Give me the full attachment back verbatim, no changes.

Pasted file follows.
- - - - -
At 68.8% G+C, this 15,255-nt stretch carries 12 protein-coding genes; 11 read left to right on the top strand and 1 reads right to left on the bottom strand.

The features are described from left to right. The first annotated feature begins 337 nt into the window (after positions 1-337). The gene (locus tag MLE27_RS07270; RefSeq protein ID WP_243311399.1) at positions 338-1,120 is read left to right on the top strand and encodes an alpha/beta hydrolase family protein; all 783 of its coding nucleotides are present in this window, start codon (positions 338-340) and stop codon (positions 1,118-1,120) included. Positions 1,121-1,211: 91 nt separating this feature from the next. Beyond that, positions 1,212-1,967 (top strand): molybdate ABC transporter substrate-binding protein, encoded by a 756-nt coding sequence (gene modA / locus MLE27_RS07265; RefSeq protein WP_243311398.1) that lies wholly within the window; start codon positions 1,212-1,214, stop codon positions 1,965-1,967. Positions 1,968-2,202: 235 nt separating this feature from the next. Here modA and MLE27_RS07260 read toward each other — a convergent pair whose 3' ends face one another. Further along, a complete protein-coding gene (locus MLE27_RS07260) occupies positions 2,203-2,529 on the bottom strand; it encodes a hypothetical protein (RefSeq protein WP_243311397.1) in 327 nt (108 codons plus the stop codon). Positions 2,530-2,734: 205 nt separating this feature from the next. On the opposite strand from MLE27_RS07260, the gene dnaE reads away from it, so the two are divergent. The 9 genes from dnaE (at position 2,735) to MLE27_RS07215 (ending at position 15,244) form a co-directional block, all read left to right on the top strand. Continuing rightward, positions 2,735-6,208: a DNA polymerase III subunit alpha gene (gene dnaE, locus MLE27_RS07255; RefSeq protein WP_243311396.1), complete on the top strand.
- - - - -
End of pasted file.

At 68.8% G+C, this 15,255-nt stretch carries 12 protein-coding genes; 11 read left to right on the top strand and 1 reads right to left on the bottom strand.

The features are described from left to right. The first annotated feature begins 337 nt into the window (after positions 1-337). The gene (locus tag MLE27_RS07270; RefSeq protein ID WP_243311399.1) at positions 338-1,120 is read left to right on the top strand and encodes an alpha/beta hydrolase family protein; all 783 of its coding nucleotides are present in this window, start codon (positions 338-340) and stop codon (positions 1,118-1,120) included. Positions 1,121-1,211: 91 nt separating this feature from the next. Beyond that, positions 1,212-1,967 (top strand): molybdate ABC transporter substrate-binding protein, encoded by a 756-nt coding sequence (gene modA / locus MLE27_RS07265; RefSeq protein WP_243311398.1) that lies wholly within the window; start codon positions 1,212-1,214, stop codon positions 1,965-1,967. Positions 1,968-2,202: 235 nt separating this feature from the next. Here modA and MLE27_RS07260 read toward each other — a convergent pair whose 3' ends face one another. Further along, a complete protein-coding gene (locus MLE27_RS07260) occupies positions 2,203-2,529 on the bottom strand; it encodes a hypothetical protein (RefSeq protein WP_243311397.1) in 327 nt (108 codons plus the stop codon). Positions 2,530-2,734: 205 nt separating this feature from the next. On the opposite strand from MLE27_RS07260, the gene dnaE reads away from it, so the two are divergent. The 9 genes from dnaE (at position 2,735) to MLE27_RS07215 (ending at position 15,244) form a co-directional block, all read left to right on the top strand. Continuing rightward, positions 2,735-6,208: a DNA polymerase III subunit alpha gene (gene dnaE, locus MLE27_RS07255; RefSeq protein WP_243311396.1), complete on the top strand.